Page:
Add it to the list– last week Massachusetts was ranked No. 2 in the nation for clean tech in Clean Edge Inc.’s 2013 Clean Tech Leadership Index, joining the numerous other accolades the state has been racking up in recognition of the enormous strides we have made in staking a claim towards global leadership in clean technology.
Getting there took the hard work and dedication of citizens, homeowners, businesses, academia, communities, environmentalists and regulators coming together to reach a common goal: leaving the next generation a cleaner energy future. Across the state, business owners put solar panels on their roofs, like this photo here of a homeowner in Hopkinton, who installed solar panels through the Solarize Mass program. Cities and towns committed to making municipal buildings more energy efficient. Investors put money into clean technology startups. Meanwhile, state, federal and local governments offered incentives and crafted policies to nurture this rapidly-growing industry.
It was this all-hands-on-deck approach that gave Massachusetts a perfect score in the public policy category, which scored states on transportation policies, building codes, climate change targets and renewable energy adoption rates. Massachusetts was also ranked No. 1 in capital category, which analyzed private venture capital investments and higher education and research.
But let’s not stop here, there’s more to be done. At MassCEC, we’re going to keep pushing forward with programs to assist residents, business and communities in continuing to grow the clean energy sector here in Massachusetts.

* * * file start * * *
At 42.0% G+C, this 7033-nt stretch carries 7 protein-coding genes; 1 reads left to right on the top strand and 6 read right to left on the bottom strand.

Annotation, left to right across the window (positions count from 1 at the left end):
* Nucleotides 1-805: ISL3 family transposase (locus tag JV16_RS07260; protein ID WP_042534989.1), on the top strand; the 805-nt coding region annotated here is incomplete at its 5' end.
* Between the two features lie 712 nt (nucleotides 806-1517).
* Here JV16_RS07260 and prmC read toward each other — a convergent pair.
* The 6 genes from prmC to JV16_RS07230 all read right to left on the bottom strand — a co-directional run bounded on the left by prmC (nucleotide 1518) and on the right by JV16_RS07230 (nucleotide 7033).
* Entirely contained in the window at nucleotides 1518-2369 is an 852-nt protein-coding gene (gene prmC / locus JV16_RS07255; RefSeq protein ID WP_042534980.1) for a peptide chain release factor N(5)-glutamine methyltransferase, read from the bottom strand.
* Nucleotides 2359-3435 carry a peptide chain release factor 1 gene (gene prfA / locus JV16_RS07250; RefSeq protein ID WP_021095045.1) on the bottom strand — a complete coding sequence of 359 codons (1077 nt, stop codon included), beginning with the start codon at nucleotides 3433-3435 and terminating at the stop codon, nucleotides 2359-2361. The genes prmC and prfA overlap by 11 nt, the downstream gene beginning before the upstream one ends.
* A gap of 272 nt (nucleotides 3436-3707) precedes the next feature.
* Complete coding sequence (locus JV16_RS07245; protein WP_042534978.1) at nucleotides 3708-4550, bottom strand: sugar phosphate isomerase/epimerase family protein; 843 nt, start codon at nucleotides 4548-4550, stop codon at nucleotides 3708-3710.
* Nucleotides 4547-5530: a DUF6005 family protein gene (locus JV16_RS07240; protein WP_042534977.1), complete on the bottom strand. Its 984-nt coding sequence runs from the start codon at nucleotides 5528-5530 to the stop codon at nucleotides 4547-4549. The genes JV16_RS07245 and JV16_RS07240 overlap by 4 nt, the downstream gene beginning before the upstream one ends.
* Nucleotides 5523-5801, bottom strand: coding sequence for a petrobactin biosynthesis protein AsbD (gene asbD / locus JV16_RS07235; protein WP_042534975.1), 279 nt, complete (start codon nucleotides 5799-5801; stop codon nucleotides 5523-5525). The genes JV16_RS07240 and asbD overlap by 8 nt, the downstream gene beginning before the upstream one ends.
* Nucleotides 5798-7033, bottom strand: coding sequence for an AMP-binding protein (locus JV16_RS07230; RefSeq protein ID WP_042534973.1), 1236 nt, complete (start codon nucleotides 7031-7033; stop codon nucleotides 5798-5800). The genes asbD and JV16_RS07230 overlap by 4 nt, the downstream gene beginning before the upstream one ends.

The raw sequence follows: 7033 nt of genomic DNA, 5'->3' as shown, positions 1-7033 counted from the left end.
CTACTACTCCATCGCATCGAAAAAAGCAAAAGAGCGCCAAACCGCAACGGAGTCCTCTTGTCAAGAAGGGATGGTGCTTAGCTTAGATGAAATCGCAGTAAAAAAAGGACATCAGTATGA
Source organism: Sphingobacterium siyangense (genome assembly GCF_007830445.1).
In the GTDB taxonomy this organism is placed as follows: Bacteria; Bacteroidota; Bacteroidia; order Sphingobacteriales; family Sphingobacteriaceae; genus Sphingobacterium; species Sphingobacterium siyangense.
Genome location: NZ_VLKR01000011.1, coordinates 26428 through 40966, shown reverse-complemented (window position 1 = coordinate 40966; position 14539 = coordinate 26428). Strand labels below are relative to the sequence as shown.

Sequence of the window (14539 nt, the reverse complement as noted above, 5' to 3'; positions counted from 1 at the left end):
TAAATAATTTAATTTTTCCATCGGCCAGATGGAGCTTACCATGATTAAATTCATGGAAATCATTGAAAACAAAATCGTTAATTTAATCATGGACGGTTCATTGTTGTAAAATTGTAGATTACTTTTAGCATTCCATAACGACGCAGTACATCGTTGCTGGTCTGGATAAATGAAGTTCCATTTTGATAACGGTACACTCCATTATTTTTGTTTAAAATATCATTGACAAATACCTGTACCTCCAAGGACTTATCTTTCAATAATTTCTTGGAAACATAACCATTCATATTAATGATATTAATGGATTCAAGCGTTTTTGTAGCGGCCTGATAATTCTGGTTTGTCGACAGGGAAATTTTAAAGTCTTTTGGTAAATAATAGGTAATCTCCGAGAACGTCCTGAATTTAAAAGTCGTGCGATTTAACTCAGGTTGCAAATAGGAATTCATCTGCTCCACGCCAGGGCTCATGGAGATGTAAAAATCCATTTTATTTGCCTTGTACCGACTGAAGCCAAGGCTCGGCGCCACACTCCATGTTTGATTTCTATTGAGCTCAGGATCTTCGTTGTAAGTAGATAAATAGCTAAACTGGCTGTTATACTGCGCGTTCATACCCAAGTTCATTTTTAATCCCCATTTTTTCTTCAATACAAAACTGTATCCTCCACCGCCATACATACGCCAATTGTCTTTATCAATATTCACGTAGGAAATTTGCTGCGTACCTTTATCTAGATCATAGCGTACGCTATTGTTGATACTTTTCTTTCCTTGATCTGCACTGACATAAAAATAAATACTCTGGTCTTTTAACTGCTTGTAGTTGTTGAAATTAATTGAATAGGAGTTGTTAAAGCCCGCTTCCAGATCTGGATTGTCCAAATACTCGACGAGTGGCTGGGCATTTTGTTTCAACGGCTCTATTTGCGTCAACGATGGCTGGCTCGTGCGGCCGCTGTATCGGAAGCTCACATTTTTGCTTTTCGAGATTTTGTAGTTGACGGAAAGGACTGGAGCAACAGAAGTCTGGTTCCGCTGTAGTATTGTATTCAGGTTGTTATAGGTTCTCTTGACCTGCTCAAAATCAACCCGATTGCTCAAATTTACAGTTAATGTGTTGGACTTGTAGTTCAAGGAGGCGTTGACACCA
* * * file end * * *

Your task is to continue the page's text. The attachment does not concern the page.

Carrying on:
Dam Ice posted on Mar 12
You may have noticed many “falling ice” signs around town. Personally, I recently counted five of them on my way to the coffee shop. The icicles and falling ice are actually caused by ice dams, and the Building Science Corporation (BSC) and Massachusetts Department of …Continue Reading Dam Ice
Fish Need Clean Energy, Too posted on Feb 18
Running a fish farm is an intense operation, one that requires a lot of labor and a large amount of energy. Currently, the McLaughlin Hatchery uses a significant amount of oil to heat its facility. The facility is going to replace its oil furnace with a renewable energy heating system, a new high efficiency wood pellet boiler and pellet storage silo that will reduce greenhouse gas emissions by almost 92 percent, save an estimated $11,432 annually, and reduce annual oil use by more than 5,000 gallons.
Wood Pellets are the New Oil for Regional Schools Reducing Fuel Costs posted on Feb 12
Did you know that it is possible to heat buildings in the northeast using wood biomass, a renewable energy fuel? With nearly one-third of total energy costs going toward heating our buildings, it is no wonder that Massachusetts school districts are searching for cheaper and …Continue Reading Wood Pellets are the New Oil for Regional Schools Reducing Fuel Costs